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Canyon Lake’s First Mental Health Clinic Opens

'The little church with a big heart'

Community Local News

Canyon Lake’s First Mental Health Clinic Opens

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Anthony Winn is director of Canyon Lake's new mental health center at Canyon Lake Presbyterian Church.

Canyon Lake Presbyterian Church bills itself as “the little church with a big heart” but its ministry now extends to the minds of area residents.

Three weeks ago, non-profit Hill Country Mental Health and Developmental Disabilities (MHDD) Center opened a income-based mental health clinic on the lower level of the church’s 2,500-square-foot Fellowship Hall.

Both the church and Hill Country MHDD, which serves 19 Hill Country counties, want to make mental-health services more accessible to people who live in the lake area.

“We always try to reduce barriers to receiving those services so that individuals can achieve their goals,” said Anthony Winn, center director for Comal Rural Clinic – Hill Country MHDD Centers.

It’s a first for Canyon Lake, which has never had a mental-health resource embedded in the community.

“Members of the church are delighted with the opportunity to serve in this way,” says Canyon Lake Presbyterian’s Nancy Ney.

Canyon Lake’s center includes 13 fulltime staff members: a psychiatrist, a psychiatric nurse practicioner, a therapist, a licensed vocational nurse and other mental-health professionals. The privacy and security of all patients is guaranted by Health Insurance Portability and Accountability Act of 1996.

Winn said the facility treats those with severe and persistent mental illness, including major depressive disorders. Although it is not intended to treat drug or alcohol dependency, the center does include a program called “Co-Occurring Psychiatric and Substance Use Disorders” (COPS-D).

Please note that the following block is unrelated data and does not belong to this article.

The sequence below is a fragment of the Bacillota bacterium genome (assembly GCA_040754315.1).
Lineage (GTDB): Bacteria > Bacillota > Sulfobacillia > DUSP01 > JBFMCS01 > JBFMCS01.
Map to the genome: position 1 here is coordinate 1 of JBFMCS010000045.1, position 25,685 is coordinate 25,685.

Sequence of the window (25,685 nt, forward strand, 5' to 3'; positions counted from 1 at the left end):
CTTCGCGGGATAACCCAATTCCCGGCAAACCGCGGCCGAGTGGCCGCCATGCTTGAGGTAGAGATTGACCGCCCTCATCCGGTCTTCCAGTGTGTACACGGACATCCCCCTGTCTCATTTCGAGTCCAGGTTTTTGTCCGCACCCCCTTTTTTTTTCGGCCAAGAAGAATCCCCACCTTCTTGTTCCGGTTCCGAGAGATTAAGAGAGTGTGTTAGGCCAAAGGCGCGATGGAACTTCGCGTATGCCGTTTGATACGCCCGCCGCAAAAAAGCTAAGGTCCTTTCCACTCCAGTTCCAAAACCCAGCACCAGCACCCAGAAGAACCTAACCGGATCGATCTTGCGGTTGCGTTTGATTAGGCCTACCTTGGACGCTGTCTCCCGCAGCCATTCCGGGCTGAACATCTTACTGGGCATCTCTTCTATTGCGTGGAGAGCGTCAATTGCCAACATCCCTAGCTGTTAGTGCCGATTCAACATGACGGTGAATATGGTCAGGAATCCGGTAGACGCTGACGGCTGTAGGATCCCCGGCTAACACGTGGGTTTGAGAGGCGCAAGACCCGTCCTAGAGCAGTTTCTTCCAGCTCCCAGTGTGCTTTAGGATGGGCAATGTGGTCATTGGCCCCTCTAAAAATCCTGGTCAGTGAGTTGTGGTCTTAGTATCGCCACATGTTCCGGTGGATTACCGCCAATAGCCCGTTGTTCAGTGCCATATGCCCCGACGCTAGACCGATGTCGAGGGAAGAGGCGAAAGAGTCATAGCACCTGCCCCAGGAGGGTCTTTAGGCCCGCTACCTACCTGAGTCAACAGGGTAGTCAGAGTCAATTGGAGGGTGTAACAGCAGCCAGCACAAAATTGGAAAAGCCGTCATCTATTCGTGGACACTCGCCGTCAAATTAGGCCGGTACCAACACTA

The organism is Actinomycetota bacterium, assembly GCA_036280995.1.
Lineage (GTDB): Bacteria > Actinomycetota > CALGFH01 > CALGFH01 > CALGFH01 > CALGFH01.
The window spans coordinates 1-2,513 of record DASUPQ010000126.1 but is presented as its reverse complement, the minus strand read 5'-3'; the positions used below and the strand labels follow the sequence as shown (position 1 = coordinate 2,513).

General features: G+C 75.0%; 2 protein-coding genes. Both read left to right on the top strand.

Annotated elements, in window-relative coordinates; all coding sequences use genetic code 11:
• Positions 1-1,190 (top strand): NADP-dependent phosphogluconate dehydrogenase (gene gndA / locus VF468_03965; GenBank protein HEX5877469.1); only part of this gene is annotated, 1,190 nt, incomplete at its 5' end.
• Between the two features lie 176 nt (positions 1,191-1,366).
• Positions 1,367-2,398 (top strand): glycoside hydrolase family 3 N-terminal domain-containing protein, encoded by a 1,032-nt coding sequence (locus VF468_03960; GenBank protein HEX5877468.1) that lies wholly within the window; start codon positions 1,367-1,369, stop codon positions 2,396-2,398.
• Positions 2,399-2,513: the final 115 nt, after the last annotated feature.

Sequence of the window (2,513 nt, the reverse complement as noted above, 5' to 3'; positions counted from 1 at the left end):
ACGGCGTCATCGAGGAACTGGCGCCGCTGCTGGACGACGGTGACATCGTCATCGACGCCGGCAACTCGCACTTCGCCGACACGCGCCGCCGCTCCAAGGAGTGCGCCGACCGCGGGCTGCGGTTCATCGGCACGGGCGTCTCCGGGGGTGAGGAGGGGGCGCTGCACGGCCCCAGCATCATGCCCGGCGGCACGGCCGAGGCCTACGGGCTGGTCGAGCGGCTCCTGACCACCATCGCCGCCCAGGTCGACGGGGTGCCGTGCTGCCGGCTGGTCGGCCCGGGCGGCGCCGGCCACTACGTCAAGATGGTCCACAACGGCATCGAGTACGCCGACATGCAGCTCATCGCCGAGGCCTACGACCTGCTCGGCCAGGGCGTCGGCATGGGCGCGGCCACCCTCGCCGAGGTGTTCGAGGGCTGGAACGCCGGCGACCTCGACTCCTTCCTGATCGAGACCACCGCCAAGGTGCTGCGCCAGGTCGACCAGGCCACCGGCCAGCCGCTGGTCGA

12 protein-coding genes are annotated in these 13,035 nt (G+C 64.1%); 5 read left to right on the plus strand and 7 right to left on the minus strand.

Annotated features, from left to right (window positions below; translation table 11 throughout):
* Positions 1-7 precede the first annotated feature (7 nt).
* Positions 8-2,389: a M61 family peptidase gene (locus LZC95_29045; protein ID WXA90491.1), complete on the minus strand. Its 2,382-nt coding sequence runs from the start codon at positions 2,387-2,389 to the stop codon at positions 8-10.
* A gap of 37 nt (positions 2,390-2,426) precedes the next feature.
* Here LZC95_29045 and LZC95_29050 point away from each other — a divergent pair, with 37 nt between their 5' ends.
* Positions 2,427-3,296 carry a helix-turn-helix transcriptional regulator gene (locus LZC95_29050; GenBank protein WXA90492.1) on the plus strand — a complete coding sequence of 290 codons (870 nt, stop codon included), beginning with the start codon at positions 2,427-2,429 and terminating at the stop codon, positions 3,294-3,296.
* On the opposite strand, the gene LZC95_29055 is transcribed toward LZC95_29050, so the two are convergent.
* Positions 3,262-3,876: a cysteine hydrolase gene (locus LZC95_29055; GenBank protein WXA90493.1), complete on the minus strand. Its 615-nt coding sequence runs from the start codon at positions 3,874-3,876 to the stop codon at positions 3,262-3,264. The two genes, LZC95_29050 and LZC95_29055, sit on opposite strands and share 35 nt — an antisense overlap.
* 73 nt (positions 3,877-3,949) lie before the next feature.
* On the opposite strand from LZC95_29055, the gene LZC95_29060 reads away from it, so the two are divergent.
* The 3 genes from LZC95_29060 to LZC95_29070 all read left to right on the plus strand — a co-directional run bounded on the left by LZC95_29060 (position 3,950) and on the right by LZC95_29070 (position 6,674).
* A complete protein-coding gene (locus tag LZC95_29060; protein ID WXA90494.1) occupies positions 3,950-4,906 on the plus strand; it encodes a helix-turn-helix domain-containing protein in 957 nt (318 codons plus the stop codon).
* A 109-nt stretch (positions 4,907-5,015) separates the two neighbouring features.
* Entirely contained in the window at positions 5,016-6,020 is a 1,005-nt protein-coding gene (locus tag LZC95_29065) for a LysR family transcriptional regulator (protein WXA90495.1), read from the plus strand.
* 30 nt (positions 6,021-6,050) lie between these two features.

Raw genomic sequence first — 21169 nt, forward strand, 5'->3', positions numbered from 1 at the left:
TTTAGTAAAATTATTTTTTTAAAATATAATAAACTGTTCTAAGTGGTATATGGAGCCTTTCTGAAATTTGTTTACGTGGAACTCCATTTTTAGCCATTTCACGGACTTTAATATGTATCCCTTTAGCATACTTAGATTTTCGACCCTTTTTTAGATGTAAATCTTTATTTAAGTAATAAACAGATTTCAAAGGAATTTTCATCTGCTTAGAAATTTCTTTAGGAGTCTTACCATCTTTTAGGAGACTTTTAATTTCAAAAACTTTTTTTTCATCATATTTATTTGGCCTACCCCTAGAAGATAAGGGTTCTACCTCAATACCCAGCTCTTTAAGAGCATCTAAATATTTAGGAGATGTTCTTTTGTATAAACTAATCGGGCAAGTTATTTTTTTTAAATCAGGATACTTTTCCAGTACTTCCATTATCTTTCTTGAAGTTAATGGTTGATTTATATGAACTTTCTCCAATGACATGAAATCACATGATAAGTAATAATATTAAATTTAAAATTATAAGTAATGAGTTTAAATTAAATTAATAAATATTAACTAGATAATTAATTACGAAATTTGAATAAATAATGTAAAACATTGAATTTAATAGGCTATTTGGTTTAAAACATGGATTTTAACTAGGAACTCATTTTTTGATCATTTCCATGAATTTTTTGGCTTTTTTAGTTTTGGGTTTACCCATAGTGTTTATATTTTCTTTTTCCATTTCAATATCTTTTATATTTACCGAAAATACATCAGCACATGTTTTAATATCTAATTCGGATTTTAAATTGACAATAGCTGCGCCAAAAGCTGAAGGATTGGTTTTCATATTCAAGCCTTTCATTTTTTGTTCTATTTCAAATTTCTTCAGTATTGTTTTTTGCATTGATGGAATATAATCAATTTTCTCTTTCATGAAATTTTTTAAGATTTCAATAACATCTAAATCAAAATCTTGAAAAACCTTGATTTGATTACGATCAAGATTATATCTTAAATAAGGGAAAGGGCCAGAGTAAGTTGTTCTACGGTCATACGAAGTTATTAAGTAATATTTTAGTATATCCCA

A licensed chemical dependency counselor is available for individuals with this diagnosis.

Counseling also is provided to the families of children receiving treatment.

On call is a mobile crisis outreach team that deploys when a mental-health crisis like suicidal or homicidal ideation puts lives at risk.

Clinicians have the ability to meet with children in Comal ISD schools as well, although MHDD’s services do not include early childhood intervention programs.

“Hill Country as a whole has done a real good job of treating the whole person,” Winn said. “We use a person-centered, strengths-based model, which means we really look at who this person is, and what their desire is. What are their goals and needs? We try to provide services according to that. The process ends up much more personal and healing when we do things that way.”

Free transportation is provided for those unable to drive to the church, located atop of one of Canyon Lake’s very rocky and steep hills at 230 Shepherd Hill Dr.

“It’s a really awesome resource for us to have for individuals who struggle with transportation, to find a way to get here,” Winn said.

The clinic is open from 8 a.m. to 7 p.m. Mondays, Wednesdays, Thursdays and Fridays for children ages four and up as well teens and adults. Extended hours are designed to help with work and school schedules.

Screenings also are provided at Healthcare Alliance of Providers and Partners for You (HAPPY) clinic, which provides wellness services, at the church on the second Tuesday of each month.

Individuals who do not qualify for services will be referred to other appropriate resources, Winn said. MHDD does not provide couples or family counseling although the center can provide references for those services.

Payment is based on ability to pay. Medicaid, Medicare and other private health insurance are accepted.

 

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